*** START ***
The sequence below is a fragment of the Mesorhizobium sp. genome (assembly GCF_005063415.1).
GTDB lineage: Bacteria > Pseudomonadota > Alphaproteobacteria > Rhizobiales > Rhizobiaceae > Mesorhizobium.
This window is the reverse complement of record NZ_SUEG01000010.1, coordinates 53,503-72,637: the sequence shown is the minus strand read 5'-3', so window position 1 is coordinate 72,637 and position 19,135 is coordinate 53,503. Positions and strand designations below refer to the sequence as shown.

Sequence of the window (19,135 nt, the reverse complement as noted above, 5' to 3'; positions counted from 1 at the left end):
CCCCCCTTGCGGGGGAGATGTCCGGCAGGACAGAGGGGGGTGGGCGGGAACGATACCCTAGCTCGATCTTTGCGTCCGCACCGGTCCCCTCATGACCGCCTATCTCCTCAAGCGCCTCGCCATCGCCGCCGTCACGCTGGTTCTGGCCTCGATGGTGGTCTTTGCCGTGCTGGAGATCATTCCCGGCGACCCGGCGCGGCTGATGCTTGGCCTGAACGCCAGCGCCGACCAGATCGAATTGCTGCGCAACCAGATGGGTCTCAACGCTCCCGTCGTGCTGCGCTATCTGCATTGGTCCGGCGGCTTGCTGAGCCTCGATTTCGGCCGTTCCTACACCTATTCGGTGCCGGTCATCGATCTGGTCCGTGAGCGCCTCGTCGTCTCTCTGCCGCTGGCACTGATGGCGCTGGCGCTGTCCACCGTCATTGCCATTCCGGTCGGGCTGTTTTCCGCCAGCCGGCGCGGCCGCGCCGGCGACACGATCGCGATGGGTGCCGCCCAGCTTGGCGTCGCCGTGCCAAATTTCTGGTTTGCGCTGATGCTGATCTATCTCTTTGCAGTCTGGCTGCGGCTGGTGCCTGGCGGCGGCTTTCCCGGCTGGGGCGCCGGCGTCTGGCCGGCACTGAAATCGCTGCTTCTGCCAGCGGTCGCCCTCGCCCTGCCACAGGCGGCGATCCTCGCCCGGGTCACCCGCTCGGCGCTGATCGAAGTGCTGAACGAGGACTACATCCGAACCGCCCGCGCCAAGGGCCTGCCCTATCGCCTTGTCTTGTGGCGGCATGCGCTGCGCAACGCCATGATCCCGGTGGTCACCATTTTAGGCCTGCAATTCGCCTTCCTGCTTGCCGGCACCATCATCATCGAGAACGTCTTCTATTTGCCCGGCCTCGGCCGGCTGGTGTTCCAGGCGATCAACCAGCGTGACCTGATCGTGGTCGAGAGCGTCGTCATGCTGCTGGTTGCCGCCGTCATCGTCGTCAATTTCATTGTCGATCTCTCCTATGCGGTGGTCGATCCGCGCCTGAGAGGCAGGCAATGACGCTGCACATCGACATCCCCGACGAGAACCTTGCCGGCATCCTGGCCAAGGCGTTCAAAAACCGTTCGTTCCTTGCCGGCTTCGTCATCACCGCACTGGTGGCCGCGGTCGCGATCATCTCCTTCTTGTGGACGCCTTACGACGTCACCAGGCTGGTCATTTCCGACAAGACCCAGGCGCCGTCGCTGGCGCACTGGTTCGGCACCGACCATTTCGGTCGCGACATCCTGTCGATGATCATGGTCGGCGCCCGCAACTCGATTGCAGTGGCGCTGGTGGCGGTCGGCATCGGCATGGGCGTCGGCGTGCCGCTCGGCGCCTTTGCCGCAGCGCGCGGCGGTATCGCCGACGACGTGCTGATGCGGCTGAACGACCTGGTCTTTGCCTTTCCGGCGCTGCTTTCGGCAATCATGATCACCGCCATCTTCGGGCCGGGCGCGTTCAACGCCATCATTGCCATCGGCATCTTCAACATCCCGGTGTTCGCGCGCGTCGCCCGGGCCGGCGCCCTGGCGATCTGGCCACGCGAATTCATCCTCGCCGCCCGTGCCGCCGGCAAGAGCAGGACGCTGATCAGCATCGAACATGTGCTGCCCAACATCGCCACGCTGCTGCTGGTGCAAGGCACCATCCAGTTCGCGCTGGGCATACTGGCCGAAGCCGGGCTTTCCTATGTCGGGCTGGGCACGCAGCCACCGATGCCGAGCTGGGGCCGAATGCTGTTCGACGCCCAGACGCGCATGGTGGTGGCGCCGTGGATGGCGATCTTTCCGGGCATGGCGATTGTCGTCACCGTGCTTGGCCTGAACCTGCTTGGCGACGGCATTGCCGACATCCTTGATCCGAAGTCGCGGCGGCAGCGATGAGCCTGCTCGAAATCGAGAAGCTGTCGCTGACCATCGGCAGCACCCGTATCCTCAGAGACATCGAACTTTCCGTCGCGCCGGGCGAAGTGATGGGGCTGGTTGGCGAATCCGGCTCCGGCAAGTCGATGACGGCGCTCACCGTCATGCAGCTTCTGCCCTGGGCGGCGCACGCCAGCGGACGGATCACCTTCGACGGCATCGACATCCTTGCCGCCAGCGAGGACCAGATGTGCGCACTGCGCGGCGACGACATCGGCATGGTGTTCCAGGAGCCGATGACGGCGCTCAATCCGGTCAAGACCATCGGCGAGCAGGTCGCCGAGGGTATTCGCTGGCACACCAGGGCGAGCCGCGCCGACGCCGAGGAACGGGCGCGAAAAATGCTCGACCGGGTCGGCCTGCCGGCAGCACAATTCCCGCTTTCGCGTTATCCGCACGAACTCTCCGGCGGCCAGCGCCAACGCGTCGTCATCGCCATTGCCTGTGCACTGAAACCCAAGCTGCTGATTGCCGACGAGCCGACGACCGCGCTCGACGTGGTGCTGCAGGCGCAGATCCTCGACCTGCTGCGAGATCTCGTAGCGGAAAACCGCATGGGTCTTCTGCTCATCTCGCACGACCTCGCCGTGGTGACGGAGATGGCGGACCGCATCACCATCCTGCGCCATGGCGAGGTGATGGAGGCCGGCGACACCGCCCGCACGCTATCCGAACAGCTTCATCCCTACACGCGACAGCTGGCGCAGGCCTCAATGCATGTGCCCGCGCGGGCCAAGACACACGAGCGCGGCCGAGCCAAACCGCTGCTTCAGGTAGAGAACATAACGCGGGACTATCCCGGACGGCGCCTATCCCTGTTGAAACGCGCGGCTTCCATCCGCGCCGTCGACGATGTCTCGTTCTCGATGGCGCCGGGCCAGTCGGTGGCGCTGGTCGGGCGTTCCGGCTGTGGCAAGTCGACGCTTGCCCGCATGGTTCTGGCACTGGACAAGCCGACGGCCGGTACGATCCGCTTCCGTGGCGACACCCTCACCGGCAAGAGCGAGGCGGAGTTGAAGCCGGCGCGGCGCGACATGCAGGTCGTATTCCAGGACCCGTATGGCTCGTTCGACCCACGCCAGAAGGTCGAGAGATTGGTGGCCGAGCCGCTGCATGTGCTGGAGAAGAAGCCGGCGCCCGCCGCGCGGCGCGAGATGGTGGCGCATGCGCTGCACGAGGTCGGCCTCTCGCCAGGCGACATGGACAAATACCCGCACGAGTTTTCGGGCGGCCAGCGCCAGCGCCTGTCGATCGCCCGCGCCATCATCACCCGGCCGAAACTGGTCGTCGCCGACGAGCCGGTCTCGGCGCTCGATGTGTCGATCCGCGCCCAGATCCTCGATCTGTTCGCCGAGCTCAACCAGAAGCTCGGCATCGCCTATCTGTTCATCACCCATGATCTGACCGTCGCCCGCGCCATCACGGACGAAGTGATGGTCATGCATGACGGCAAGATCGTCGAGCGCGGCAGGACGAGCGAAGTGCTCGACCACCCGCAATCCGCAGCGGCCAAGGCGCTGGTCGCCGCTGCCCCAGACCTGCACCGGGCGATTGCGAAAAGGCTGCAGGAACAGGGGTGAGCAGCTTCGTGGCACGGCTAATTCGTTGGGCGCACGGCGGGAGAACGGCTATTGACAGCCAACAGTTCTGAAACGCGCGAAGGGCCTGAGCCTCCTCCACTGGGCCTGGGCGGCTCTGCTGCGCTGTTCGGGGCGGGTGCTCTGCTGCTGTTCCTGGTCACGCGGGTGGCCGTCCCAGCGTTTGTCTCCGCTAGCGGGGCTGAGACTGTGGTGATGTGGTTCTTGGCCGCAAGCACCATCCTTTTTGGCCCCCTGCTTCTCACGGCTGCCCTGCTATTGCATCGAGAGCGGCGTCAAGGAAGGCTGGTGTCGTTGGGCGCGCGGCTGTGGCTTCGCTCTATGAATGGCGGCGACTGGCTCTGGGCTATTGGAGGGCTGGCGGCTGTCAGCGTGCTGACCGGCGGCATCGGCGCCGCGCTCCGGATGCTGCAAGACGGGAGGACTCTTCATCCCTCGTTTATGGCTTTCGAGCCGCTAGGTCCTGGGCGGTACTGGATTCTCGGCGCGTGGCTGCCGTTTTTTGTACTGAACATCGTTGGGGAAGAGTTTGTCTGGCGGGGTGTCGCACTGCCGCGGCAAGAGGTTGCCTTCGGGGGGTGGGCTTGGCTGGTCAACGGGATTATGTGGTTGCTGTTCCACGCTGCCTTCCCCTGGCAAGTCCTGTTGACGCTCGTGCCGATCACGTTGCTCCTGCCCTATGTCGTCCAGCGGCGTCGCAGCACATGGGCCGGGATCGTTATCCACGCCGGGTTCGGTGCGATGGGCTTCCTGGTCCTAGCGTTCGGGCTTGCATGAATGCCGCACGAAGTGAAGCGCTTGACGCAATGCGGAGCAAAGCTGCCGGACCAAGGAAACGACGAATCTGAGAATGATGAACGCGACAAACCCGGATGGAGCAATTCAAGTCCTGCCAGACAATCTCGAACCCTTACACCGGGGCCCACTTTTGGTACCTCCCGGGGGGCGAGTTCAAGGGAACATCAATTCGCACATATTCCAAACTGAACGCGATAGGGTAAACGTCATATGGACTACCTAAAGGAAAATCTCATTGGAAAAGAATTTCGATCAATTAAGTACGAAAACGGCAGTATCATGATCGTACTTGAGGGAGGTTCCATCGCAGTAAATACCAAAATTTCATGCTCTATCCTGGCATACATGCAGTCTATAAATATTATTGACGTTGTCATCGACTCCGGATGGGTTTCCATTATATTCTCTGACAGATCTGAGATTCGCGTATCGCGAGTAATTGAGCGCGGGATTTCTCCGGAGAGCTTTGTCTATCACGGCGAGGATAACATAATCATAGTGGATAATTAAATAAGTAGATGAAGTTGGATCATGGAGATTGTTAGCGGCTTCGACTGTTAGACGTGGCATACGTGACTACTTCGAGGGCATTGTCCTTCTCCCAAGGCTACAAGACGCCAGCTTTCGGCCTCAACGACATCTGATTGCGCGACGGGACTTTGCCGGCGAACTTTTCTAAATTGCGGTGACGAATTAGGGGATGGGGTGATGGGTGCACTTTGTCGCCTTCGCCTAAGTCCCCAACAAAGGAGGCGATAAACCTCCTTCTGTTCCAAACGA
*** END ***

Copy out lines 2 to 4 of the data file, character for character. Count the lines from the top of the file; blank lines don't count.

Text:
GTDB lineage: Bacteria > Pseudomonadota > Alphaproteobacteria > Rhizobiales > Rhizobiaceae > Mesorhizobium.
This window is the reverse complement of record NZ_SUEG01000010.1, coordinates 53,503-72,637: the sequence shown is the minus strand read 5'-3', so window position 1 is coordinate 72,637 and position 19,135 is coordinate 53,503. Positions and strand designations below refer to the sequence as shown.

Sequence of the window (19,135 nt, the reverse complement as noted above, 5' to 3'; positions counted from 1 at the left end):